Tuesday, December 11, 2018

Addendum to Last Post: The Plays Before a Funny Bounce Count Too

The Patriots need not be too mad at themselves for the double lateral touchdown that beat them last Sunday. Fluke plays are by definition something unlikely to ever happen again, even your own screwups within it. Franco Harris played 10 seasons after 1972 and never had another Immaculate Reception.

The Patriots, however, should be dismayed about the many previous plays that let the Dolphins stay within a funny bounce of victory. It's like Bob Ryan wrote about losing NBA games on bad calls down the stretch. Bad calls happen. It's your fault for letting the game be close enough to be turned on them.

New England blocked two Miami punts. A team that does that should win by 10 or more points 90 percent of the time and it should never, ever lose the damn game.

The Pats lost anyhow. They lost despite turning in about 10 game-winning plays against what might politely be called a mediocre opponent. That's what most notable about the Dolphins game.

Or do I mean ominous? No, that's still way too strong. Might not be by 7:30 Sunday evening, though.

Monday, December 10, 2018

People Hate the Randomness of the Universe. Well, Bill Belichick Does Anyway

Kenyan Drake's touchdown yesterday shouldn't have counted. Replays clearly show the band was not on the field at any time during the Dolphins' game-winning play.

As far as I can tell, we have to go back to that Cal-Stanford game of the early '80s to find another instance of a desperation game-ending multiple lateral play actually working. They may, as both Bill Belichick, who got bit by one, and the entire Dolphins team, who scored on it, be practiced and practiced against on a regular basis, but they never come to much. Well over 99 percent of the time they end in confused failure: a forward lateral, a fumble recovered by the defense, an offensive lineman getting the last pass and falling to the ground from exhaustion at midfield, etc. Compared to this play, the Hail Mary has a risk-reward ratio comparable to the quarterback sneak.

Which is only right, as the Hail Mary is much less ridiculous a last chance call. It posits one miracle, a lone receiver wresting the ball from multiple defenders. The multiple lateral depends on about 612 miracles, not the least of which is your 11 guys keeping their heads while they try to create chaos.

And yet, Drake DID score and the Dolphins did beat New England 34-33. All 612 miracles duly happened. And since luck is somewhat the residue of design, not all 612 events were miracles. Drake's part of the play was skill, outstanding broken-field running (We seldom see that phrase anymore, modern defenses don't let the field get broken much).  The Miami block on Patrick Chung was downfield blocking as fantasy for offensive line coaches.  And no, Rob Gronkowski should not have been on the field.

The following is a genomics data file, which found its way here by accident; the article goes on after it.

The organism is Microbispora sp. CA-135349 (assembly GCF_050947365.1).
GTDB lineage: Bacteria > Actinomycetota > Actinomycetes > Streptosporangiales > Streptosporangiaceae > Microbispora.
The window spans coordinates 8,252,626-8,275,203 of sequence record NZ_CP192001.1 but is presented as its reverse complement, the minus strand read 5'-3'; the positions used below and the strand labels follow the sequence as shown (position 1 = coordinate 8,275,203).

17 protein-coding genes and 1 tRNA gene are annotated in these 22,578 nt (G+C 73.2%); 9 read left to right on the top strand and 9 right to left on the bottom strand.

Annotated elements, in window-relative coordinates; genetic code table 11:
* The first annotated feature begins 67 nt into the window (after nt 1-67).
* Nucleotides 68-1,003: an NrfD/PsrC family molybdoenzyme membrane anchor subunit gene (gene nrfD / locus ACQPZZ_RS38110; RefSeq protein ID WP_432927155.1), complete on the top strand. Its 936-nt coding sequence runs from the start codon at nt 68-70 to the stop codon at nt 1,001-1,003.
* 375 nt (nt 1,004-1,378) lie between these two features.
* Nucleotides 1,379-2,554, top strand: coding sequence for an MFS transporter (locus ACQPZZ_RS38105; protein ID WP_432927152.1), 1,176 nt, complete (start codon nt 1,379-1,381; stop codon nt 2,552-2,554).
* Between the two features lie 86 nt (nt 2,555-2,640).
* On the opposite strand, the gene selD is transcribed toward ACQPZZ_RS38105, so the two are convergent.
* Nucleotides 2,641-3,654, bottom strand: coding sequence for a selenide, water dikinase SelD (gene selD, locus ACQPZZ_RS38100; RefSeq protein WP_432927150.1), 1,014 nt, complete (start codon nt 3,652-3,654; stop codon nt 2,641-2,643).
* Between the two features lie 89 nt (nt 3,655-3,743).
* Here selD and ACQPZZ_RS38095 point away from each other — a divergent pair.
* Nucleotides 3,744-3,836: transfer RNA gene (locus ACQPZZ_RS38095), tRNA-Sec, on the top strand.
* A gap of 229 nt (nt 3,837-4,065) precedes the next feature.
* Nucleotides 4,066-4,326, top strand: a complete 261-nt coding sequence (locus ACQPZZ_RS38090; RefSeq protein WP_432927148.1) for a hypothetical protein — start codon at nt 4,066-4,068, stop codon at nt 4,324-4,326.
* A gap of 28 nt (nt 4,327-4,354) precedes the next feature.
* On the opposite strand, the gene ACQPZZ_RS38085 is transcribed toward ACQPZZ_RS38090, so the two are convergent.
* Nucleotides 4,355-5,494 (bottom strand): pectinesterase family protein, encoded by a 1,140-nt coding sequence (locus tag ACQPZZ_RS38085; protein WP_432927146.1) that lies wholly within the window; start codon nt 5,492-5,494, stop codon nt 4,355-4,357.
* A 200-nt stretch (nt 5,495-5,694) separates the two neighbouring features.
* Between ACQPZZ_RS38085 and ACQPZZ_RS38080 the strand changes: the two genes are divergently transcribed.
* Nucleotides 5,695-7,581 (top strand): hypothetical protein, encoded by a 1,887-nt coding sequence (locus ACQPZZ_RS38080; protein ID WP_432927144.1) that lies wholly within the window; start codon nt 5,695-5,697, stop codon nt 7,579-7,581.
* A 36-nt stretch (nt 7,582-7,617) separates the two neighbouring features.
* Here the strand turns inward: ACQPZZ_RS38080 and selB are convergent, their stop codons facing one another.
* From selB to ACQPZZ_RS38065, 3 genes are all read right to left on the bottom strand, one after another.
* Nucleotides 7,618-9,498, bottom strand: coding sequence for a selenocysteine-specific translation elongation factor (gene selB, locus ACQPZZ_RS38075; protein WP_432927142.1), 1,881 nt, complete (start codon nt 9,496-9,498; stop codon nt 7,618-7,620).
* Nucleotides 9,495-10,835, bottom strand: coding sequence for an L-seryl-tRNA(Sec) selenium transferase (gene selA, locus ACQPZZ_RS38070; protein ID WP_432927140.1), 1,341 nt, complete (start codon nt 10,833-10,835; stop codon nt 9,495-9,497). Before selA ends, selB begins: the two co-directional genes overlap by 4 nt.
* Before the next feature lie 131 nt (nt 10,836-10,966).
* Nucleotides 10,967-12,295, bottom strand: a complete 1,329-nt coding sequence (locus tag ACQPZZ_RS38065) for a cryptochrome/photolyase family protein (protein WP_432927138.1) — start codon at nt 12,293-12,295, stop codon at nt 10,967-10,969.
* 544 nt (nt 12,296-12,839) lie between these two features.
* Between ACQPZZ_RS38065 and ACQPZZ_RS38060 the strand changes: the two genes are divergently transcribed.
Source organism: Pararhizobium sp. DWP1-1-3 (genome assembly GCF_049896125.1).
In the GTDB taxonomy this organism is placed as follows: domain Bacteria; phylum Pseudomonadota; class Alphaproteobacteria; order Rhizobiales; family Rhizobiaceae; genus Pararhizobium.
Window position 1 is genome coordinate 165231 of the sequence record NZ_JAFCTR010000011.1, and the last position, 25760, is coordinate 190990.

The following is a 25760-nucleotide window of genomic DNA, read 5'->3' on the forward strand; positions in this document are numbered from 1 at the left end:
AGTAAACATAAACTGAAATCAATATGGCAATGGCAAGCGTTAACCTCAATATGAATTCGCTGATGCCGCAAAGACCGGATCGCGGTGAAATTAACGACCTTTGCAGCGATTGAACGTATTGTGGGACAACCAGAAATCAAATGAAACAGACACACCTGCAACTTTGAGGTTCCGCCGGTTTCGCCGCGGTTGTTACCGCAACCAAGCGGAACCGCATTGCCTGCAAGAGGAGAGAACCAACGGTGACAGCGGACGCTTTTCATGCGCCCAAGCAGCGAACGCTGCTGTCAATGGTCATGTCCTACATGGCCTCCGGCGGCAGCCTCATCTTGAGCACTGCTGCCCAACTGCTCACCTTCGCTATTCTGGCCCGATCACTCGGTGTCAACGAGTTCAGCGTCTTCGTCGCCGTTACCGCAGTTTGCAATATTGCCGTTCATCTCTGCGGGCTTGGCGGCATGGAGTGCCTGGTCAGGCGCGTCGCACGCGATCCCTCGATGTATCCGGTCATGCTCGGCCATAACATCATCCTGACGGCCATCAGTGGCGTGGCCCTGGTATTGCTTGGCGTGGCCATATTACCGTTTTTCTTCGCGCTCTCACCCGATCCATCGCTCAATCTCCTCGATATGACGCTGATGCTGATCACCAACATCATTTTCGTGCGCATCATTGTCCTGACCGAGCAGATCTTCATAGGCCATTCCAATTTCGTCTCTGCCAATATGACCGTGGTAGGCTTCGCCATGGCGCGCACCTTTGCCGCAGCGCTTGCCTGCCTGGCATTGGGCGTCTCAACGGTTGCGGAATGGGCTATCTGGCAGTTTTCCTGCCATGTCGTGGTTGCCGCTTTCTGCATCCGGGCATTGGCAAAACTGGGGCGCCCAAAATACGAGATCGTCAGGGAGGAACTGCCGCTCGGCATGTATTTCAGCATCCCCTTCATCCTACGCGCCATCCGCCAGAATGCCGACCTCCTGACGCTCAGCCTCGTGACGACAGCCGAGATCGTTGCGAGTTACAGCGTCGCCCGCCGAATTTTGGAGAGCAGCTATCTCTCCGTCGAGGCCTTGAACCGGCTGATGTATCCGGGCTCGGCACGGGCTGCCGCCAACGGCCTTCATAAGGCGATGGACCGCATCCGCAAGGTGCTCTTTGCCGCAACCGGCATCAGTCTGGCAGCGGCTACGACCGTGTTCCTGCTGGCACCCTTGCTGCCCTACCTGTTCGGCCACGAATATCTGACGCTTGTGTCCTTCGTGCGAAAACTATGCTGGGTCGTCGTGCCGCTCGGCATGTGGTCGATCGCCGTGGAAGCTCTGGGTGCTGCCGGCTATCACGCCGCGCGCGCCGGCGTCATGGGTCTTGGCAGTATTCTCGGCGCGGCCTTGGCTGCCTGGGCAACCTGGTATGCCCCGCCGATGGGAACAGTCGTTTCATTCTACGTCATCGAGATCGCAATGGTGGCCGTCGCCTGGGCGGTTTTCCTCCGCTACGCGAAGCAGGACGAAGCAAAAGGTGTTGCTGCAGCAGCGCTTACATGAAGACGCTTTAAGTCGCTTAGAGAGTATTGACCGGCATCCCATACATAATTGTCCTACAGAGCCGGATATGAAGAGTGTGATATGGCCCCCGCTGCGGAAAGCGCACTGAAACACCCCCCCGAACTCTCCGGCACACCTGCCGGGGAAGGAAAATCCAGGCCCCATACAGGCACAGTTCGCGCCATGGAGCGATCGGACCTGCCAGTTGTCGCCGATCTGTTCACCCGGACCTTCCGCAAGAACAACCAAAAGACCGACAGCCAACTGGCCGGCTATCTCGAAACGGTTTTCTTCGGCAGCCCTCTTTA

Overall, though, the play was indeed the miracle as touted by a million post-game highlight shows. Fluke is probably a more accurate term, but it's harder to place in alliterative headlines. Which is why any of the trillion pixels and kazillion words that will be spent on The Meaning of It All this week will be either specious, futile or both. One of the most peculiar psychological aspects of football is how no one, not coaches, players, media nor especially fans, can come to terms with the sport's oldest, truest and most fundamental cliche.

A football takes funny bounces. Pats' fans should write that sentence down a 100 times a day until next Sunday's game with the Steelers. It is the one Meaning that should but won't be taken from the ludicrous glory (oh, come on, that was a magnificent ten seconds of football) of Drake's TD. Football IS chaos, and every so often, chaos spews out a result that defies the entire science of statistical probability.

It is not going too far to say that all of football's beloved preparation, all the meetings, film study, coaching and practice, is the effort to keep chaos at bay. No team in NFL history has been as successful at doing so as the 21st century Patriots. Their collective gift for making what the odds say should happen to happen is itself uncanny. But nobody does undefeated against football's random zaniness.

Consider New England's three Super Bowl defeats. David Tyree's catch. Mario Manningham's catch. The Philly Special.  Three times as favorites the Patriots were undone by plays completely unexpected and in Tyree's case physically impossible. Those plays weren't the ONLY reasons the Pats lost those games, but without them, they win at least two and probably all three.

And in their wisdom, the Pats largely saw those bitter losses as blows from an implacable hostile universe, as the flukes they were. The franchise's well-earned and extreme self-confidence, one of the most powerful of its weapons against chaos, was not disrupted. The Patriots are chalk players. They were of course shocked and dismayed yesterday. But I don't think it damaged their core belief that most of the time, the percentages are on the side of the team which plays them best.

This is, by the way, true. New England's Super Bowl chances should not be affected to any extent by the events of yesterday afternoon. Class, what is Kansas City's January home record for the past two decades?

The Dolphins won yesterday due to another truth -- percentages are probabilities, not guarantees, and in any sport, in all of human existence, the improbable, the nearly impossible even, pops up from time to time to dismay and/or delight us all. This is as it should be.

If the football didn't take funny bounces, the sport wouldn't be much fun.